A wordy cause
For a publisher that turned down Orwell and Joyce, Bloomsbury-based Faber & Faber haven’t done too badly, says Peter Gruner
18 July, 2019 — By Peter Gruner
From left: WH Auden, Stephen Spender and Christopher Isherwood in 1935, all published by Faber & Faber
IMAGINE waking up from a bad dream in which you are the literary editor for a top Bloomsbury-based publisher who turned down George Orwell. It happened at the firm Faber & Faber in 1944 when the editor in question was one TS Eliot. Fortunately for him, as we know, he made up for any possible errors of judgment by turning out to be one of the greatest poets of the 20th century.
In Faber & Faber: The Untold Story we are taken on an extraordinary journey through the trials and tribulations of publishing.
PG Wodehouse liked to poke fun at the name and wrote: “When Faber and Faber, the Russell Square twins, wanted a book of light essays and asked me if I had anything of the kind in my cellars, my immediate reply was: ‘Boys, I’ve got a trunkful’.”
Nothing is ever guaranteed – particularly bestsellers – and the family firm in Great Russell Street is often at the mercy of financial woe or in danger of being swallowed up by larger firms.
TS Eliot posing outside the Faber office in the 1930s
Author Toby Faber, from Dartmouth Park, grandson of founder Geoffrey, who died in 1961, delved into the archives as part of a celebration of the firm’s 90th birthday. He weaves together often moving and surprising never-before-published letters, diaries and materials for the book.
Geoffrey Faber, born in 1889, a First World War veteran, only got into publishing after failing in the brewing business. He was also a keen writer who failed to interest publishers.
His boldest move was the appointment of Eliot to the new firm in 1924.
Toby said: “Although Eliot had by this time already published much of his most celebrated poetry, including The Waste Land, I rather think Geoffrey had not heard of him. Nevertheless he liked the fact that Eliot was not only a poet, editor and critic, but also – at the time – a banker, presumably with a head for business.”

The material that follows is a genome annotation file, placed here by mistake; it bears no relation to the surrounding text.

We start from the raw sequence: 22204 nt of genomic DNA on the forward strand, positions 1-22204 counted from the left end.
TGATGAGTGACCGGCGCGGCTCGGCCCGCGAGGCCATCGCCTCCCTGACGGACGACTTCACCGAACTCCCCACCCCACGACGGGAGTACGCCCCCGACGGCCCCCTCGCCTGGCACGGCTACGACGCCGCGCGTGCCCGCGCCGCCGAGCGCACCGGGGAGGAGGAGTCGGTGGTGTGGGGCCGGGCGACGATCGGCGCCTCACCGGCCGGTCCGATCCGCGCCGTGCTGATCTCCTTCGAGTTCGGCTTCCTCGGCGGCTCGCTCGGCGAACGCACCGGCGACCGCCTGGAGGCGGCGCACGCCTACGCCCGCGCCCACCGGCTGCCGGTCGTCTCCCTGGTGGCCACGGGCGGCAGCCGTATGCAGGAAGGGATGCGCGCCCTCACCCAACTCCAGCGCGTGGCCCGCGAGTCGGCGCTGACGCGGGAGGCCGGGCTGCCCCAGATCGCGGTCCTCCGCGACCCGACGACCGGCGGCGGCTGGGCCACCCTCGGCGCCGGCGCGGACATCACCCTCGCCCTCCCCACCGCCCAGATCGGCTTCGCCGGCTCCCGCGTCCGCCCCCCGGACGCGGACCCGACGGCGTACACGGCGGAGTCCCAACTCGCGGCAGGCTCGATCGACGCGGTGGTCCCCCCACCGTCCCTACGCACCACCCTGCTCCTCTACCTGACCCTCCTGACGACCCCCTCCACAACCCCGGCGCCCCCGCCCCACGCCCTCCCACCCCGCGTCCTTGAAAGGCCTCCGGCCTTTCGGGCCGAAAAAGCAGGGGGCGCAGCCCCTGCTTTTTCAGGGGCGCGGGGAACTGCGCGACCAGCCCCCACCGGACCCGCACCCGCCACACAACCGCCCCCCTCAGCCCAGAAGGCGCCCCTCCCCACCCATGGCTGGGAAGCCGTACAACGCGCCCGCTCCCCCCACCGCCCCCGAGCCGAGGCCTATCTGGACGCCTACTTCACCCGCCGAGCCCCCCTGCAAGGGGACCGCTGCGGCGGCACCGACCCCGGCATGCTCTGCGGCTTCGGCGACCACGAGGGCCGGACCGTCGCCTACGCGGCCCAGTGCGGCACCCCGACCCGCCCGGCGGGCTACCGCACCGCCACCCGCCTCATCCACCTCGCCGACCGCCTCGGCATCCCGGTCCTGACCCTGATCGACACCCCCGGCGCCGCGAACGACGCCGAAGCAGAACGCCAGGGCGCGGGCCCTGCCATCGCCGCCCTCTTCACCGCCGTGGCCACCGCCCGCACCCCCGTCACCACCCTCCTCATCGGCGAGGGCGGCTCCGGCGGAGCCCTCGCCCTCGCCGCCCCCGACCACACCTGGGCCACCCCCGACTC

How do you judge whether a book or a writer is going to be a big success? Eliot turned down Orwell twice. First it was Orwell’s early full-length work, Down and Out in Paris and London in 1933. Eliot wrote: “We did find it of very great interest, but I regret to say that it does not appear to me possible as a publishing venture.”
Author Toby Faber, a former managing director of the firm
Then he turned down the book that went on to sell more than nine million copies, Animal Farm. Eliot was concerned the book, a political allegory, might be seen as rude about Britain’s wartime Soviet allies.
Writing to Orwell in 1944, Eliot said: “I am very sorry, because whoever publishes this, will naturally have the opportunity of publishing your future work: and I have a regard for your work, because it is good writing of fundamental integrity.”
The future book, as Toby points out, was in fact Nineteen Eighty Four published by Secker & Warburg in 1949.
Eliot also managed to turn down James Joyce’s Ulysses in 1932 for fear of prosecution by the then censorship “police”.
He wrote to Joyce: “We are advised that we should certainly be liable to prosecution and heavy penalties, with the possibility of the chairman having to spend six months in gaol…” Given a five-day deadline by Joyce, and paralysed by fear of prosecution for obscenity, the firm had to watch Ulysses go instead to Bodley Head.
Eliot did enjoy The Great Gatsby by F Scott Fitzgerald “which interested and excited me more than any new novel I have seen, either English or American, for a number of years.” Sadly for him the book was already being committed to Chatto and Windus.
Faber & Faber suffered tough times in the 1970s but it was later that Eliot proved to be a real financial benefit. Toby writes: “The global success of Cats, the musical based on Eliot’s work, bankrolled the company for much of the 1980s and early 90s and prevented it from falling foul of the sort of economic downturn that beset its rivals.”
There are quirky comments, including from writers who don’t think they are being paid enough, or haven’t completed work. The company’s editorial director Alan Pringle, an obvious Philip Larkin fan, wrote to the poet in 1950 to find out what had happened to a book he was promising.
Larkin replied: “I’m afraid that the answer is simply that I have been trying to write novels and failing either to finish them or make them worth finishing.”
The second half of the 1980s is described as a “golden time” for the firm. It won the Booker Prize two years in succession, with Peter Carey’s Oscar and Lucinda in 1988 and Kazuo Ishiguro’s The Remains of the Day in 1989.
The following year, Faber was the first ever Publisher of the Year.
• Faber & Faber: The Untold Story. By Toby Faber, Faber & Faber, £20